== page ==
Union Bank, 9 N. Y. 211, it was applied in favor of As we therefore are called upon in this case to exer- the assignee of a bank account against the bank claim. cise a purely equitable power, we must do so in re- ing to set off a note indorsed by the assignor, which cognition of the right of Mr. Savage as assignee pro they held at the time of the assigument, but which tanto of the plaintiff's judgment from the moment of matured and was charged up after that event and beits entry. Until November 14, these rights were un- fore notice of it. questionably valid against the defeudant, and if be- Of similar purport have been the decisions concernfore that date they had been notified to him, it would ing the setting off of judgments. In Gay v. Gay, 10 certainly have been beyond his power to impair them. Paige, 369, Chancellor Walworth said: “The right to But such notice not having been given, the defendant set off one judgment or decree against another only on the day mentioned, purchased the judgment against exists in those cases where the debts on both sides the plaintiff for the purpose of doing what, if the facts have been finally liquidated by judgment or decree, had been as he supposed, he would have had a perfect before the assignment of either to a third party.” In right to do, setting off one judgment against the other; Hackett v. Connett, 2 Edw. Ch. 73; Graves v. Woodand the next question therefore is whether this act bury, 4 Hill, 559; Spencer v. Barber, 5 id. 568, and gives him in equity a claim superior to that of the as- Roberts v. Carter, 38 N. Y. 107, the courts refused to signee.
set off judgments and decrees, on the ground that a The exact status of the parties concerned in an as- prior assignment of one of the claims had prevented signment of a chose in action before notice to the the right of set-off from attaching. In Graves 5. debtor, will be found on examination to be the sub- Woodbury, Judge Cowen, referring to the point of ject of much diversity of judicial opinion. But I notice to the debtor that the claim against think courts are in substantial accord to an extent him had been assigned, says: "The only object of sufficient for the decision of the question presented in such a notice is to put the debtor on his guard against the case before us.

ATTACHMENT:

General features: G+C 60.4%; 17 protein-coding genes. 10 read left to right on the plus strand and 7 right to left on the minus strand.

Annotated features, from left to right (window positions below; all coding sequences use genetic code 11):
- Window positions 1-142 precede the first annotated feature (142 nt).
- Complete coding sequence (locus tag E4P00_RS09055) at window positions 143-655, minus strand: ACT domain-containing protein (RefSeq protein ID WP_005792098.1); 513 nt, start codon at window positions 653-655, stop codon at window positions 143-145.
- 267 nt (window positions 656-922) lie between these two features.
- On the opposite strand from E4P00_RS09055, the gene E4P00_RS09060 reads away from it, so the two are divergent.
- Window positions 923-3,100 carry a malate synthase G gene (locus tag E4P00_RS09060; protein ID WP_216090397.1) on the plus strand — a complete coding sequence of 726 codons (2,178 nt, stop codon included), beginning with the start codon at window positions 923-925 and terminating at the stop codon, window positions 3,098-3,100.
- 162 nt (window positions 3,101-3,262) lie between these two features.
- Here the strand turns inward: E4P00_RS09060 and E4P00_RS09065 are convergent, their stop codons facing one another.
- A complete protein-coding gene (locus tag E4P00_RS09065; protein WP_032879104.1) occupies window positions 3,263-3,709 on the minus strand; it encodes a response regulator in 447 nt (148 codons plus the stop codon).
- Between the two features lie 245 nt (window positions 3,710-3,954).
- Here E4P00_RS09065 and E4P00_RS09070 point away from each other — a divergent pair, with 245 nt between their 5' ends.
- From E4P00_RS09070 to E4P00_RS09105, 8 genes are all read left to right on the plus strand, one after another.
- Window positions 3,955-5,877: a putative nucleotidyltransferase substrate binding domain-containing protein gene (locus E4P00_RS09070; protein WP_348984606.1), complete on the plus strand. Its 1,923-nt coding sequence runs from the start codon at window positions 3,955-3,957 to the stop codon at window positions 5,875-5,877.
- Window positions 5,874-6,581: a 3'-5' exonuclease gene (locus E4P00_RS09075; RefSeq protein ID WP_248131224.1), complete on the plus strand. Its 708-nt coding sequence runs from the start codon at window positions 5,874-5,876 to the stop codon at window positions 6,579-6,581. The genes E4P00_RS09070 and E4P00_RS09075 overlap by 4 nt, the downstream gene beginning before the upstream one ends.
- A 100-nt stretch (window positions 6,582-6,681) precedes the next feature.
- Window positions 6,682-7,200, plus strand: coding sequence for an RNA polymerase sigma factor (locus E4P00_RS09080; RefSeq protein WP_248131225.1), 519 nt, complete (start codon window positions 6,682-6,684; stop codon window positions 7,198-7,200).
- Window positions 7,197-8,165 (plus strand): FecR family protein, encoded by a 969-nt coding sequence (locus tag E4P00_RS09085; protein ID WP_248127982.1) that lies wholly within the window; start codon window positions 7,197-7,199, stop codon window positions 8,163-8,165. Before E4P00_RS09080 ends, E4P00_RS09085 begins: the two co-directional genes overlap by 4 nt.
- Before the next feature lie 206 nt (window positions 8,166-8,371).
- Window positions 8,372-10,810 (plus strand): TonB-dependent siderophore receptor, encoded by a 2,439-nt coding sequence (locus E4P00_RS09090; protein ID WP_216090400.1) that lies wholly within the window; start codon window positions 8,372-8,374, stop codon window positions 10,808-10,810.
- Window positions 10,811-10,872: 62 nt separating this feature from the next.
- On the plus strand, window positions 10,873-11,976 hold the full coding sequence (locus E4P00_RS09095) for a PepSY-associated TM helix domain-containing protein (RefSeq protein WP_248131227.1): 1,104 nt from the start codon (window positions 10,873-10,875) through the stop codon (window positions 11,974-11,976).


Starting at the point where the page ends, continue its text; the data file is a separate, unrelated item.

dealing with the assignor, or perhaps obtaining other A failure to give to the debtor notice of the assign- demands against him, in the belief that he still conment will not subject the assignee to merely equitable tinues the equitable owner." I have not found any claims of the debtor which do not attach to the debt case where this “ perhaps" of the learned judge has itself and which accrue to him after the assignment; developed into anything more than a conjecture.
The cases of Chamberlin v. Day, 3 Cow. 353, and quired to file with the Secretary of State a certificate Brown v. Hendrickson, 10 Vroom, 239, are authorities in which shall be stated the time when their official for the position that the rights of an equitable as- terms will expire, whether “by effluxion of a full term signee of a judgment attach before notice of the assign- or by reason of disability of age." The officers named ment is given to the debtor.
in this statute are those for whose election the SecreHence in the present case, I think the conclusion is tary of State is required by law to give notice. A juswarranted that the equitable right which Mr. Savage tice of the peace is not one of such officers, and is aequired in the judgment against the defendant as therefore not named in the statute. We do not obtain soon as it was entered was not impaired by any sub- from this statute therefore the opinion of the Legissequent equity accruing to the defendant by his pur- lature as to the application of the provision to the class chase of the judgment against the plaintiff. Between of officers we are considering. But we do have howthe two equities the maxim, “ Qui prior est in tempore ever contemporary legislative construction to this efpotior est in jure," establishes the superiority of the fect—that the language of the Constitution is not to former.